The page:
Holy Spirit

Holy Spirit

Wednesday, 7 December 2011

Ethics and Gift Aid

I appreciate this is a slightly random topic but I have been thinking recently about the ethics of Gift Aid. Gift Aid seems to be a wonderful scheme which has benefited many charities, not least the church. It is available to all UK tax payers and means that by making a simple declaration you are able to add £0.25 to every pound you give to a charity.  This £0.25 is claimed by the charity from the government - and each £0.25 comes from the tax you have already paid.  So it is a way of re-allocating the tax you have paid to a charity of your choice.

So far so good.  But unless I have missed the point (and will be happy for someone to put me out of my ignorance) this means that every time I Gift Aid a donation, I am in fact taking money out of the tax I have paid to support essential services, and putting it somewhere else.  I know this seems churlish, but I'm not entirely sure that this is OK.  If my tax pounds are needed to support the NHS, schools etc. is it really ethical for me to choose to opt out of part of that essential payment by re-allocating it to my chosen charity?

I suppose for those who understand this area better than I there are many mitigating factors. I would be happy to be enlightened.


Jo BM said...

Hi Rachel

You're not wrong - tax is taken out of the system by Gift Aid but the Govt also support the charity sector with grant support in other ways as well - in fact something in the order of 60% of charitable funding in the last decade came either from central or devolved govt coffers.

In harder times, when the Govt feels it can't directly fund charities in the same way they tend to use the Gift Aid system as a method of 'topping up' govt support for the sector indirectly whilst also allowing the individual tax payer to decide exactly where that top up goes.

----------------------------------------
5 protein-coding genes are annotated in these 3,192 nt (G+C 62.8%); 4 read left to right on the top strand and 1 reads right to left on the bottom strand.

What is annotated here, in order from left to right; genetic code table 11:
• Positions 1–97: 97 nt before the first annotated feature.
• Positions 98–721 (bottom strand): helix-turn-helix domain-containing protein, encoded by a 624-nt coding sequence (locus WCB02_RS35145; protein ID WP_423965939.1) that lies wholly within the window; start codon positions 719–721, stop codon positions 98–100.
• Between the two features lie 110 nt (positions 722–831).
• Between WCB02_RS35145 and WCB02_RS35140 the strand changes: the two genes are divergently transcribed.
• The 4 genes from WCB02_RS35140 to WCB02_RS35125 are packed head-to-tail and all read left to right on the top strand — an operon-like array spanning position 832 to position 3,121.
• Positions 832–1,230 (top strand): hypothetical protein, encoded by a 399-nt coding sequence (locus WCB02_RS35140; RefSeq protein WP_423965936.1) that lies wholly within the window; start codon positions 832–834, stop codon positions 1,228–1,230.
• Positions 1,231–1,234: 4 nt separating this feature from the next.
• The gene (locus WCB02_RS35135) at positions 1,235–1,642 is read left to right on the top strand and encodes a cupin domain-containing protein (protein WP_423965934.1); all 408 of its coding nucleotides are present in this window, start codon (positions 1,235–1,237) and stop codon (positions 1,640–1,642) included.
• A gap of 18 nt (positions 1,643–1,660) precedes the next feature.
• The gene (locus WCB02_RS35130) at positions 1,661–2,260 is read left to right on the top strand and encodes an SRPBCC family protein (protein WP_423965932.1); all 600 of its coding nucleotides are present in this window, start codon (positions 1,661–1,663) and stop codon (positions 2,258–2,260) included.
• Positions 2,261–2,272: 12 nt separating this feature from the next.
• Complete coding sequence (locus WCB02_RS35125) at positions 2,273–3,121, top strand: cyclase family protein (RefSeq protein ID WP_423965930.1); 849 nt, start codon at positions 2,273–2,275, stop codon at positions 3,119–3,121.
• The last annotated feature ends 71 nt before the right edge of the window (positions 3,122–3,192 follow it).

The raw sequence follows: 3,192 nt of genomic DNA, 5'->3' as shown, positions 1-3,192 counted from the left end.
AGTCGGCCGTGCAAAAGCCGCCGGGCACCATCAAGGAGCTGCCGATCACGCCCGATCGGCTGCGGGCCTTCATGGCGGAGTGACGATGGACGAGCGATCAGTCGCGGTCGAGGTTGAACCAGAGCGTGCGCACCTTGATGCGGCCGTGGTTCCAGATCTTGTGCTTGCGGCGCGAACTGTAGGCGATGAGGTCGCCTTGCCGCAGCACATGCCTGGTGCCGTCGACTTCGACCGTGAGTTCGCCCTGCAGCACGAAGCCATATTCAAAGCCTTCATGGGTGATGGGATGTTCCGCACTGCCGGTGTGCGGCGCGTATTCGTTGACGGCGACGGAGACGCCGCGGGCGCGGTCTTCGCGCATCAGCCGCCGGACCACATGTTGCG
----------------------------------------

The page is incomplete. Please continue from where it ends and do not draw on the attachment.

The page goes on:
I have less of a problem with the latter than I do with the former. In the past decade, as I say, Govt became the largest 'donor' if you like, to the charity sector. But because this was public money a lot of conditions and controls had to be put in place attached to the money. In a lot of cases this meant that voluntary organisations were finding themselves becoming more and more like pseudo public bodies, with all the red tape and bureaucracy that involved - this had a knock on effect of taking the 'edge' off some charities who found that due to the restrictions placed on them by the funder they could no longer be as fluid and responsive to needs on the ground - they spent more time chasing the grants and ticking the boxes than they did focused on the actual needs of the beneficiaries (this is a sweeping generalisation but is a recognised problem in the sector)

For me, a far better way for Govt to support the sector is Gift Aid because it puts control back in the hands of the charity - Gift Aid doesn't carry with it requirements to 'evidence outputs' (one fund I know of required charities to complete 50 pages of reporting for a grant worth on average £500 !) so the charity gets govt support but doesn't have to behave like a govt department.

Does it take away from essential services ? well not at the moment - the amount paid out in Gift Aid is less than govt were previously spending in the sector anyway -and to be honest, encouraging individual tax payers to be more generous with their cash ain't a bad way to build a civil society either - if it's all done through central govt I think we abdicate responsibility for our own generosity- which is why giving is such an uphill struggle in our society - we hide behind 'I pay my taxes' instead of taking an active interest in how we use our money for good.

But I would say that wouldn't I ;)

Rachel F said...

Thanks Jo - a brilliant think through - thank you for helping me in my laziness!

Jo BM said...

No laziness - I have friends who would argue that you are entirely right and that charity would be wholly unnecessary if we had a proper taxation system and everyone contributed to it according to their wealth. So encouraging charitable giving through the tax system is anathema to that.

Don't agree with that particular POV but this is just my opinion. We need a civil society which cares for the weak and vulnerable - personally I don't think taxation can solve that on its own but if it should then yes, Gift Aid does take away some of the cash available.

jante said...

My husband- an accountant agrees with you Rachel. I'm still trying to decide what I think as I'm in training at the moemnt and don;t pay tax it is something I have been able to lay on one side.